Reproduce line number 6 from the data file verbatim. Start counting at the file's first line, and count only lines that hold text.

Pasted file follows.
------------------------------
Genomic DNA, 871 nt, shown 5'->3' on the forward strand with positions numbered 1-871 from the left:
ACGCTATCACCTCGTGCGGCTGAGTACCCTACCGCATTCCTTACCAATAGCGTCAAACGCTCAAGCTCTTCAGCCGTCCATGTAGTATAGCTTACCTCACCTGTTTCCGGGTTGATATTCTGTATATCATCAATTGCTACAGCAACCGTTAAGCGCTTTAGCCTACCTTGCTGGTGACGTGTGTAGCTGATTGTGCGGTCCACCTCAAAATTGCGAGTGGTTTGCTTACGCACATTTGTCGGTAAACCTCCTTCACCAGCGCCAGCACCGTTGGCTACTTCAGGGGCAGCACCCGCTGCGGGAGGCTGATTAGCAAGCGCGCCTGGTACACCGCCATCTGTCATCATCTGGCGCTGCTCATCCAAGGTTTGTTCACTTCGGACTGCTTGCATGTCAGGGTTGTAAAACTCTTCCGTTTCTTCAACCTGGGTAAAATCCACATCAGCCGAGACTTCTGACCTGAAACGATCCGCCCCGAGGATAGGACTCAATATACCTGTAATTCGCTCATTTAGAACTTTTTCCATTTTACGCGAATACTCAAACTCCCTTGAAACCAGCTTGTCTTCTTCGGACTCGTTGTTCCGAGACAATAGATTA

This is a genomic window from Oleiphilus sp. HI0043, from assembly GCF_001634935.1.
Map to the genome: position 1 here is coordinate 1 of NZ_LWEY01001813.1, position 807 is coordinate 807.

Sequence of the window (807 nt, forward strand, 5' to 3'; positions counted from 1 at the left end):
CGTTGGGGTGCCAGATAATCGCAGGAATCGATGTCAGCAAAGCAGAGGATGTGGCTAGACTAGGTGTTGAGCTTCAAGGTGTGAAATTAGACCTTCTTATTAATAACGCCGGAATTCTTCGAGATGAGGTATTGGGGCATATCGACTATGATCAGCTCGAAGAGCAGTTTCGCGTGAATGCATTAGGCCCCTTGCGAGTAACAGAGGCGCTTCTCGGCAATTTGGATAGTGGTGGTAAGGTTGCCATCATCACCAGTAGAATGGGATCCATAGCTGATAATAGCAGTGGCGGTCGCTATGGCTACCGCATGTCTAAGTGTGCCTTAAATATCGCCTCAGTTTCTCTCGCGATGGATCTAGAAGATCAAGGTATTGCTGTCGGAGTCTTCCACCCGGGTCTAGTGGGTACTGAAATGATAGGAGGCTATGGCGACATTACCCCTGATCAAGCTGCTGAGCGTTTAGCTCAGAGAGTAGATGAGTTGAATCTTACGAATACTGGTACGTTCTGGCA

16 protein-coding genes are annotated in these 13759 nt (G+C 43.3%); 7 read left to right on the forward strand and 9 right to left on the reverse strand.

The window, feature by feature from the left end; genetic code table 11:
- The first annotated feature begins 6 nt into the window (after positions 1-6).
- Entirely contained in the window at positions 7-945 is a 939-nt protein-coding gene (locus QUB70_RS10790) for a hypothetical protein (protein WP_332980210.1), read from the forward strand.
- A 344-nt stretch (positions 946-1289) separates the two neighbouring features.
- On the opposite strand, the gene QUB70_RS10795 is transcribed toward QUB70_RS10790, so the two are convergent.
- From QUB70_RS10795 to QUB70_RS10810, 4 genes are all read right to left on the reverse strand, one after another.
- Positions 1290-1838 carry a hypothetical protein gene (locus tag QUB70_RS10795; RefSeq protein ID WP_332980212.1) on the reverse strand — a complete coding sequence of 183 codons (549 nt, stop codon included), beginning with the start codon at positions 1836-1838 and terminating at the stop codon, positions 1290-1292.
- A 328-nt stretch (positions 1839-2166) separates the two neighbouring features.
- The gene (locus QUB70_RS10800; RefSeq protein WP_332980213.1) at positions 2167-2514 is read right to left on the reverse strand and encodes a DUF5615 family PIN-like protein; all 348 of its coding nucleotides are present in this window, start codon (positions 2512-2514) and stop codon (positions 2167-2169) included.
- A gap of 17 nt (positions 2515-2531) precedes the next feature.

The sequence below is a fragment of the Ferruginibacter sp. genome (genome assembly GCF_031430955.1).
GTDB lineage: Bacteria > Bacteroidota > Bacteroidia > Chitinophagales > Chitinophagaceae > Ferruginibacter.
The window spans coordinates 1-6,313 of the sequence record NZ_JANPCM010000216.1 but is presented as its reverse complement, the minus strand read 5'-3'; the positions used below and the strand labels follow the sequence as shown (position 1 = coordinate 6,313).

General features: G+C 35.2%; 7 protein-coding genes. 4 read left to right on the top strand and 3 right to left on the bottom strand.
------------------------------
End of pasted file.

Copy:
CGTTGGGGTGCCAGATAATCGCAGGAATCGATGTCAGCAAAGCAGAGGATGTGGCTAGACTAGGTGTTGAGCTTCAAGGTGTGAAATTAGACCTTCTTATTAATAACGCCGGAATTCTTCGAGATGAGGTATTGGGGCATATCGACTATGATCAGCTCGAAGAGCAGTTTCGCGTGAATGCATTAGGCCCCTTGCGAGTAACAGAGGCGCTTCTCGGCAATTTGGATAGTGGTGGTAAGGTTGCCATCATCACCAGTAGAATGGGATCCATAGCTGATAATAGCAGTGGCGGTCGCTATGGCTACCGCATGTCTAAGTGTGCCTTAAATATCGCCTCAGTTTCTCTCGCGATGGATCTAGAAGATCAAGGTATTGCTGTCGGAGTCTTCCACCCGGGTCTAGTGGGTACTGAAATGATAGGAGGCTATGGCGACATTACCCCTGATCAAGCTGCTGAGCGTTTAGCTCAGAGAGTAGATGAGTTGAATCTTACGAATACTGGTACGTTCTGGCA